There’s a battle of the sexes brewing in some offices this summer!
It’s all over the thermostat.
Human ecology professor Alan Hedge, of Cornell University, studies people in their working environments. He said differences in how cold or hot women and men get relate to biology, the kind of clothing they wear and the level of activity in their offices.
Heating and cooling standards were set decades ago, he said, and were based on the average male.
Women don’t have layers of fat on their hands, ankles and necks to help keep them warm, he said, and they aren’t as hairy as men. Hair helps keep in the heat.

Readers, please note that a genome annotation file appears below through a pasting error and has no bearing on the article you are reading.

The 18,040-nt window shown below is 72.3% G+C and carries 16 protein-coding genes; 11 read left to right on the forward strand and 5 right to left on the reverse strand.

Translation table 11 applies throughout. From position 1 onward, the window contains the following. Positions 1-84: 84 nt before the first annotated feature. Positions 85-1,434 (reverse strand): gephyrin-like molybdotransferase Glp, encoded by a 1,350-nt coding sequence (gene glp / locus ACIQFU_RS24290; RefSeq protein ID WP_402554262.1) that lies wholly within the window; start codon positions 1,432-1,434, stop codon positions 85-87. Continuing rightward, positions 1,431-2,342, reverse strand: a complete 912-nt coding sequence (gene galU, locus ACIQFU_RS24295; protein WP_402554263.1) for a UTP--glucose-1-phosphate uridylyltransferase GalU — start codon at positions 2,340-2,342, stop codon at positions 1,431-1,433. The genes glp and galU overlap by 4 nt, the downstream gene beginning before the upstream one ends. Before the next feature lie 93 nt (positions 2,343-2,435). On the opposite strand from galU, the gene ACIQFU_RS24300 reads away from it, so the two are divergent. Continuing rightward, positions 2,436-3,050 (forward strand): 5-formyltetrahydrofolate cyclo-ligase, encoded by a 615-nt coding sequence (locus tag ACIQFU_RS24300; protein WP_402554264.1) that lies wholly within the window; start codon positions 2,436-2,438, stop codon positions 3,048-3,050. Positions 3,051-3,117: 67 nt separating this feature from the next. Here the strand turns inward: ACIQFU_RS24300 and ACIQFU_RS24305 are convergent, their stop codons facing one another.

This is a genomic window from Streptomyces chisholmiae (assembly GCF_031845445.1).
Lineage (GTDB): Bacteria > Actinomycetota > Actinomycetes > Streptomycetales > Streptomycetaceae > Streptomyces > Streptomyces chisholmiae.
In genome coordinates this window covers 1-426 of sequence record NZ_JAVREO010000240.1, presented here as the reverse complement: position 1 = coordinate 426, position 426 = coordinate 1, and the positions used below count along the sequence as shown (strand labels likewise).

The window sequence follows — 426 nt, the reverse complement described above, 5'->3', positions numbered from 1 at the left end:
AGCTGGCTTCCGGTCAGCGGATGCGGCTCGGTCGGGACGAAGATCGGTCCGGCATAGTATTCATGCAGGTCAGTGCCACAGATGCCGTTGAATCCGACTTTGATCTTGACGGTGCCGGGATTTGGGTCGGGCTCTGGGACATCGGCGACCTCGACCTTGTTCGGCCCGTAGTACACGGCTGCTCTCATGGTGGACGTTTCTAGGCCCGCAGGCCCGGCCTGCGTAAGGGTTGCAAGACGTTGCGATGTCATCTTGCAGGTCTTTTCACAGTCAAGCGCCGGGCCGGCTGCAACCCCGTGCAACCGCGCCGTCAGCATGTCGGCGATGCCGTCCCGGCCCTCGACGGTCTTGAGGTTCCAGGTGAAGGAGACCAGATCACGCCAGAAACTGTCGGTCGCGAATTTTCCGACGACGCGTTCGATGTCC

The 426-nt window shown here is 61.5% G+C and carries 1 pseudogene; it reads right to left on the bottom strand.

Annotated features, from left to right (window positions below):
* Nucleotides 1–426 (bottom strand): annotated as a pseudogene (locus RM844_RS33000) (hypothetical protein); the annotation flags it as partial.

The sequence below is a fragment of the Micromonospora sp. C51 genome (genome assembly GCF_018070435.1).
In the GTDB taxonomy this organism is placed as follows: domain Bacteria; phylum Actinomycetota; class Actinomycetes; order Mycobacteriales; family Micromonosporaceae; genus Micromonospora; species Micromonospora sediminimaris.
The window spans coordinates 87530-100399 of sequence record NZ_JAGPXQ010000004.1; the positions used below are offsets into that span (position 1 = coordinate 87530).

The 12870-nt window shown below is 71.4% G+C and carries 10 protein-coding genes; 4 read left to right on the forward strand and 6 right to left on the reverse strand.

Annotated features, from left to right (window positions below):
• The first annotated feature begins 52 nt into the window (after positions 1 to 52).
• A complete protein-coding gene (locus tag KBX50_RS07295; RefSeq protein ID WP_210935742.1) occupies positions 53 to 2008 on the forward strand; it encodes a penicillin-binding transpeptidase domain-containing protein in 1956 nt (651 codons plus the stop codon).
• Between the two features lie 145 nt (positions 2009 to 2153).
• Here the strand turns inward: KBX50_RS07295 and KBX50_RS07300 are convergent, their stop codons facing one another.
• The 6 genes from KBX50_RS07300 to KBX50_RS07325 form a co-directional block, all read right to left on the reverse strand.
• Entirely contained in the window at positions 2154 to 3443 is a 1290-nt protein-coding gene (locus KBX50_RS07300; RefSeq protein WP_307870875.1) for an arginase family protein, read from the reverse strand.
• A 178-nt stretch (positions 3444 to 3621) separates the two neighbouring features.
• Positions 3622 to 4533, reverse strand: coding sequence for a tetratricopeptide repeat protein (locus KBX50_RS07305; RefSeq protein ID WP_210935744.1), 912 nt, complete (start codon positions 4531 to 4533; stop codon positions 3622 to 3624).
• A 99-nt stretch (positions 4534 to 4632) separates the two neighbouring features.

“On average, the average man has about 30 percent more muscle than the average woman, and muscles generate a significant amount of body heat,” he said.
Men generally also wear suits, and the jacket and ties help fend off the chills.
Research also shows that workers aren’t productive and make more mistakes on the computer because of cold hands.